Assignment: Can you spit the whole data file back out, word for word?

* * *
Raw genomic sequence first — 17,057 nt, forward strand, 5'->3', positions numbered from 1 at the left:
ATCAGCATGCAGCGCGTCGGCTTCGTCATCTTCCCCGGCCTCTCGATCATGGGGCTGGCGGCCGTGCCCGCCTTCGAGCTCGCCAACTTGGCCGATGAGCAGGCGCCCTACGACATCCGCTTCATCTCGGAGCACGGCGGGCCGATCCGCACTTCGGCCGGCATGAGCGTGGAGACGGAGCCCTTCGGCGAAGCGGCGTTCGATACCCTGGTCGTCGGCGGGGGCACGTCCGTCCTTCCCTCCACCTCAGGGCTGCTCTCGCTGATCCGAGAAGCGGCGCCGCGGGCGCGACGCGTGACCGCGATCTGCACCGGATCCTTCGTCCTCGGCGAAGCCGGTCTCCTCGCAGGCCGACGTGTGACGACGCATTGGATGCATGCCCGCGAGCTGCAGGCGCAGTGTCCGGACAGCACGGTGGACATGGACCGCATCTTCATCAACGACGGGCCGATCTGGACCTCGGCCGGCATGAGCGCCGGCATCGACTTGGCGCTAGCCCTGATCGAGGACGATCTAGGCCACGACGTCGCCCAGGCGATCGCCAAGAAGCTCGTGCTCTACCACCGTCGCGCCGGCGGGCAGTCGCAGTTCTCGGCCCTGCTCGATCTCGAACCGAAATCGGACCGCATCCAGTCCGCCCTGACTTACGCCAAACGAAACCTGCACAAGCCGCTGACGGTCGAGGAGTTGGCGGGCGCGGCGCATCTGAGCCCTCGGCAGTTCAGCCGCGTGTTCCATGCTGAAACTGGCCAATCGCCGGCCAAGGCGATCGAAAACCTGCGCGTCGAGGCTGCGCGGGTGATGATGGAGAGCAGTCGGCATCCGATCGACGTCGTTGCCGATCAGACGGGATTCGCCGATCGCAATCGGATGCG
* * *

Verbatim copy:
Raw genomic sequence first — 17,057 nt, forward strand, 5'->3', positions numbered from 1 at the left:
ATCAGCATGCAGCGCGTCGGCTTCGTCATCTTCCCCGGCCTCTCGATCATGGGGCTGGCGGCCGTGCCCGCCTTCGAGCTCGCCAACTTGGCCGATGAGCAGGCGCCCTACGACATCCGCTTCATCTCGGAGCACGGCGGGCCGATCCGCACTTCGGCCGGCATGAGCGTGGAGACGGAGCCCTTCGGCGAAGCGGCGTTCGATACCCTGGTCGTCGGCGGGGGCACGTCCGTCCTTCCCTCCACCTCAGGGCTGCTCTCGCTGATCCGAGAAGCGGCGCCGCGGGCGCGACGCGTGACCGCGATCTGCACCGGATCCTTCGTCCTCGGCGAAGCCGGTCTCCTCGCAGGCCGACGTGTGACGACGCATTGGATGCATGCCCGCGAGCTGCAGGCGCAGTGTCCGGACAGCACGGTGGACATGGACCGCATCTTCATCAACGACGGGCCGATCTGGACCTCGGCCGGCATGAGCGCCGGCATCGACTTGGCGCTAGCCCTGATCGAGGACGATCTAGGCCACGACGTCGCCCAGGCGATCGCCAAGAAGCTCGTGCTCTACCACCGTCGCGCCGGCGGGCAGTCGCAGTTCTCGGCCCTGCTCGATCTCGAACCGAAATCGGACCGCATCCAGTCCGCCCTGACTTACGCCAAACGAAACCTGCACAAGCCGCTGACGGTCGAGGAGTTGGCGGGCGCGGCGCATCTGAGCCCTCGGCAGTTCAGCCGCGTGTTCCATGCTGAAACTGGCCAATCGCCGGCCAAGGCGATCGAAAACCTGCGCGTCGAGGCTGCGCGGGTGATGATGGAGAGCAGTCGGCATCCGATCGACGTCGTTGCCGATCAGACGGGATTCGCCGATCGCAATCGGATGCG